This time of year people are shelling out millions of dollars hoping for a beautiful body and assuming a happier life will be the result. The latest diets and boot camp-style workouts are on everybody's mind.
Then comes late February or early March. The month when people's resolutions start to flitter out the window and they find themselves back to square one. It's not that there's a serious lack of willpower or that people are lazy bastards. They have honest intentions and are amazingly disciplined at sticking to their regimens for several months in a row.
So what the heck happens? Why do we come back to the same 20-pound weight loss goal at every new year?
The solution, in my opinion, lies in one simple question:
"How will I feel after I partake in this activity?"
People want to feel good. I don't know anyone who actively wants to make himself or herself feel bad. I do however know people who make unconscious choices that make them feel bad, then hate themselves for days, weeks, even months afterward. By making a conscious, truthful statement about the way you want to feel after whatever activity you are choosing to partake in, you go forth with intention and that helps move you closer to your goals faster than using "willpower" or "brut force."
When you sit down to a meal, pause for a second and ask, "How do I want to feel after I eat this food?" Do you want to feel healthy, nourished and satiated? Is this the kind of food that will help you do that?
Conversely, when you're making the decision not to consume certain foods, you might ask yourself, "How will I feel by saying no to this food?" I once had a client name every single birthday party she'd ever been to where she'd turned down a piece of cake. She couldn't white knuckle her will to say "no" anymore. But she did -- and after saying no to yet another piece of cake at a party, on her way home, she bought an entire cake and ate the whole thing in her car in her garage. She told me that the binge continued for the rest of the day, and she found herself eating everything that wasn't nailed down since she'd "blown it" anyway.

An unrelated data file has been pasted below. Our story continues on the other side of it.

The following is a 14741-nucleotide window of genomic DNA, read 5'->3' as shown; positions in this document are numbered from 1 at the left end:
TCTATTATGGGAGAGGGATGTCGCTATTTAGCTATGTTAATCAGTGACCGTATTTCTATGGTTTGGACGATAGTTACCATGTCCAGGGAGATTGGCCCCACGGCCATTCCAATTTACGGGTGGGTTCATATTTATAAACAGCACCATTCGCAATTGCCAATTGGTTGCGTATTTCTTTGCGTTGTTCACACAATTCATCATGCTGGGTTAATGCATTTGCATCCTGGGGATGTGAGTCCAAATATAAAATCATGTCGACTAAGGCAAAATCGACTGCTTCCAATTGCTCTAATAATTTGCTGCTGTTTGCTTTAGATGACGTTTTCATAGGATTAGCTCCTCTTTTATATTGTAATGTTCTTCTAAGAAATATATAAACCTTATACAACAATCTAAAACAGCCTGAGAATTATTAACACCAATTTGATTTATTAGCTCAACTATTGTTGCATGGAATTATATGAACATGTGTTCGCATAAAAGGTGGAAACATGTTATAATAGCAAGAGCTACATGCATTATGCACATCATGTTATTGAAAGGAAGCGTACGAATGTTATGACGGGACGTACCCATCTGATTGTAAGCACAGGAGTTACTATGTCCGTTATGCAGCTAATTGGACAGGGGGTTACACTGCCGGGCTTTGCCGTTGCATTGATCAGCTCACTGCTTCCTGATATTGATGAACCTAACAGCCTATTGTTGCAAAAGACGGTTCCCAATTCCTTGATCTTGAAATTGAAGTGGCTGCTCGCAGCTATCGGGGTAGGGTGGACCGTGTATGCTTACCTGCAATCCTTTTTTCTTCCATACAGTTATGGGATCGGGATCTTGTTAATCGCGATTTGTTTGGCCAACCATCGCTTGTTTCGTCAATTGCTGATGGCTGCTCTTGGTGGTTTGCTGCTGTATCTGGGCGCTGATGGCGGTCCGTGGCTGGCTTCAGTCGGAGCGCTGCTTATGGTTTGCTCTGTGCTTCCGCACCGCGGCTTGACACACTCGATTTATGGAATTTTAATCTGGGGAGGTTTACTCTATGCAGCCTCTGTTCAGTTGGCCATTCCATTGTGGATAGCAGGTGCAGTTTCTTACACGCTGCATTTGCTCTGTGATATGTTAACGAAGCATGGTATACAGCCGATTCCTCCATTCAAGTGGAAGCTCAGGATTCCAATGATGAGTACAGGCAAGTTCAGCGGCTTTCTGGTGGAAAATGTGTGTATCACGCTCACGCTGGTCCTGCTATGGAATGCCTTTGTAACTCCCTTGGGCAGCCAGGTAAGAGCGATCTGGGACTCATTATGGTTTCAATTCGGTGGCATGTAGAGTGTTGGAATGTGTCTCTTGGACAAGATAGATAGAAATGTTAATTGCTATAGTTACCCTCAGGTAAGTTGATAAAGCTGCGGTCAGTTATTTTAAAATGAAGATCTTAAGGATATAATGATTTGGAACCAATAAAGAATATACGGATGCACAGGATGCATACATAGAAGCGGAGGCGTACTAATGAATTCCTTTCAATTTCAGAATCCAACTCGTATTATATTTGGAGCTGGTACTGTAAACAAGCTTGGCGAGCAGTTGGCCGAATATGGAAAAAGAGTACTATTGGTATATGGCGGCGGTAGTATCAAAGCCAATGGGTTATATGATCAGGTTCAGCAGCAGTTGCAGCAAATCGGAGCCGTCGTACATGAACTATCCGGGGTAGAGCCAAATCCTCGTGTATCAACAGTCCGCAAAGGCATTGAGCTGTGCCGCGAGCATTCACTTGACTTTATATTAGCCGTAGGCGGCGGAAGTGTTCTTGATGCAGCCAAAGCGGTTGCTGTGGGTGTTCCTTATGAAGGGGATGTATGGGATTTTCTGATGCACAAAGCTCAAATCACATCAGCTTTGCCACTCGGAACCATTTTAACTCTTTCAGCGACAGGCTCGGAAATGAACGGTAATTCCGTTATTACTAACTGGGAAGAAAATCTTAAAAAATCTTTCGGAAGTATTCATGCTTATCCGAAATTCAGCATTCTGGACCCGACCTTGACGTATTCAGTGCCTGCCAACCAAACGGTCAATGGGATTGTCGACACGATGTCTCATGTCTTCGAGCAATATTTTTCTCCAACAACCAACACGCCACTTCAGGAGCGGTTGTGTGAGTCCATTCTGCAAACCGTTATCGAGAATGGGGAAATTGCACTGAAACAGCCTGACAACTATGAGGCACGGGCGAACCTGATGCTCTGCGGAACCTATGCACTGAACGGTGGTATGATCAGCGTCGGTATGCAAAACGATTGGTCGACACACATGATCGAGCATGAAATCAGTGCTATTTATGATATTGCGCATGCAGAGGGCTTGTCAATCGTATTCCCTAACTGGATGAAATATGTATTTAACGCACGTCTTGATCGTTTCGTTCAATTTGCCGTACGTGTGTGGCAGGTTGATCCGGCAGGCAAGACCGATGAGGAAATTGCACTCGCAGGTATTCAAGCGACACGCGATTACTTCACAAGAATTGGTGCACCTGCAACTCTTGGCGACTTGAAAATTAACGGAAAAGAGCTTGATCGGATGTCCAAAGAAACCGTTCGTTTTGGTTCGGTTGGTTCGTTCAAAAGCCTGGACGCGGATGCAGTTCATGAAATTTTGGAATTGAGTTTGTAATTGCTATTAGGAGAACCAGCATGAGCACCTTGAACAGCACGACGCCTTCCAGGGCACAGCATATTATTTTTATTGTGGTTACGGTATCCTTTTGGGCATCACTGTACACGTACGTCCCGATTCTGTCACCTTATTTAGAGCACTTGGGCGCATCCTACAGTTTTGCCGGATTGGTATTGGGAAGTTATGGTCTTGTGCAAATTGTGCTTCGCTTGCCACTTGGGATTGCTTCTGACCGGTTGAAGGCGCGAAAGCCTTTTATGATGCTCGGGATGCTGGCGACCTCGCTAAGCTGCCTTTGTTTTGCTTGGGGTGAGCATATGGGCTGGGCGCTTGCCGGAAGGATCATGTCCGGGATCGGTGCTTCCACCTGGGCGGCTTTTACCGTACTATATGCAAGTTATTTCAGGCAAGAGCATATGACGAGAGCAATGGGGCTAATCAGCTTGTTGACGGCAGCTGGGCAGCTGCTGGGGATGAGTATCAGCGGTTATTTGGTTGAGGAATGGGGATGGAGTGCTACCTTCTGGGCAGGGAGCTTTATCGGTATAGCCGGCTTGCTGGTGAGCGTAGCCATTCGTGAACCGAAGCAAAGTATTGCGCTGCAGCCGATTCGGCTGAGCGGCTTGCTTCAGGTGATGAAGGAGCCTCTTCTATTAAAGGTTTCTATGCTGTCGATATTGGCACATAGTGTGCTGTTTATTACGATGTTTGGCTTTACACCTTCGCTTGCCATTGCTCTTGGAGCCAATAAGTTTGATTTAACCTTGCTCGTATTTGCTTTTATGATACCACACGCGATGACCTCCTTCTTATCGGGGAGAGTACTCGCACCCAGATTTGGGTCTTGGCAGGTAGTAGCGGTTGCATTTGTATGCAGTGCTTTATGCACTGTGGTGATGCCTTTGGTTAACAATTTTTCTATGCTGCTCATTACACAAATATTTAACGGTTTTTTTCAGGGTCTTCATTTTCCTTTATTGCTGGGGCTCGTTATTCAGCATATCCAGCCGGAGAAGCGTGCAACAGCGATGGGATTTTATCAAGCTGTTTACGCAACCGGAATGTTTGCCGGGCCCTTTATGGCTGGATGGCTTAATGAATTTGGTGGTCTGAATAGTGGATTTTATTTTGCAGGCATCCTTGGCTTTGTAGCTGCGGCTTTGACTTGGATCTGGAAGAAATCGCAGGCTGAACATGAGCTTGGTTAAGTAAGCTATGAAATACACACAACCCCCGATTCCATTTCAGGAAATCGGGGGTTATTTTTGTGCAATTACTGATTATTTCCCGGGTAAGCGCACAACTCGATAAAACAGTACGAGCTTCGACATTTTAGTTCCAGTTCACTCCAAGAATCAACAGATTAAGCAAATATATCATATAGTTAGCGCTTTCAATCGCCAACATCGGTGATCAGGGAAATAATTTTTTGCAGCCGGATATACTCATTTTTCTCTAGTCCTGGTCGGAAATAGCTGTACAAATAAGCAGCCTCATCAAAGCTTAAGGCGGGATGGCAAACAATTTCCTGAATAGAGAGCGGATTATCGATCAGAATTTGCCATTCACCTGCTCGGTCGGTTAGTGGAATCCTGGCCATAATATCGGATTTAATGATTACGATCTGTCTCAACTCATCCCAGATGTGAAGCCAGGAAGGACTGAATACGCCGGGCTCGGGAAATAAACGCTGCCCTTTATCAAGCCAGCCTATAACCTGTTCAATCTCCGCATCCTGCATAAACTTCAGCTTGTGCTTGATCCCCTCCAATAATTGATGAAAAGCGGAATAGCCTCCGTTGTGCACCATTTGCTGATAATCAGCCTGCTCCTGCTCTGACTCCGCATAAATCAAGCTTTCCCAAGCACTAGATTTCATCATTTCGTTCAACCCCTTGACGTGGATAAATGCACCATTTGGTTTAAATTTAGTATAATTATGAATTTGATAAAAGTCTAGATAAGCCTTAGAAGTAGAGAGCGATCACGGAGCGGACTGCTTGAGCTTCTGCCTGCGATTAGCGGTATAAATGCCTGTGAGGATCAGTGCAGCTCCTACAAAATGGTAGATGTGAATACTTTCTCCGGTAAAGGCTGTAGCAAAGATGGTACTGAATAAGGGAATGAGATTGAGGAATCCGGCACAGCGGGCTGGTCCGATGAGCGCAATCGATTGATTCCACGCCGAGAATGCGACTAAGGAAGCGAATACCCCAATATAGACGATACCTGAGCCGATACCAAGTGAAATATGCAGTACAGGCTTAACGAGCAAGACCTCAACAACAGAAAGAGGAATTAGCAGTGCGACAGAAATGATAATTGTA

If she'd asked herself, "How will I feel by saying no to this food?" Her answer probably would've been "deprived." Having one slice of cake would've curbed the craving and helped her enjoy the party more since she wouldn't be focused on the cake any longer.
When thinking about what kind of workout you will do, ask yourself, how is this activity going to make me feel? Does it make me feel exhausted and totally depleted for the rest of the day? Does it give me more energy for the day and make me feel strong and vibrant?
Choosing the activity that provides the positive feelings will help you stick to your eating and exercise goals every time.
If you're reading this and saying, "But what if I ask myself this question and I find that sitting on the couch and eating Doritos all day provides me with most positive feeling?"
I would then ask you whether you are being truthful with yourself. Relaxing on the couch and eating a bit of "play food" might be pleasurable once in a while, but after two or three days in a row -- I'd be willing to bet your body and mind gets pretty antsy! It's the reason we make New Year's resolutions every year -- because we are subconsciously searching for the best possible feeling. To feel our very best. Sometimes that includes eating a piece of cake or going to yoga rather than boot camp. Sometimes that means eating salad instead of a burger or reading instead of watching TV.
By using this question before taking any action, you can forget the militant workouts and ditch the restrictive diets. This year, you can "feel" your way to slim and healthy, permanently.
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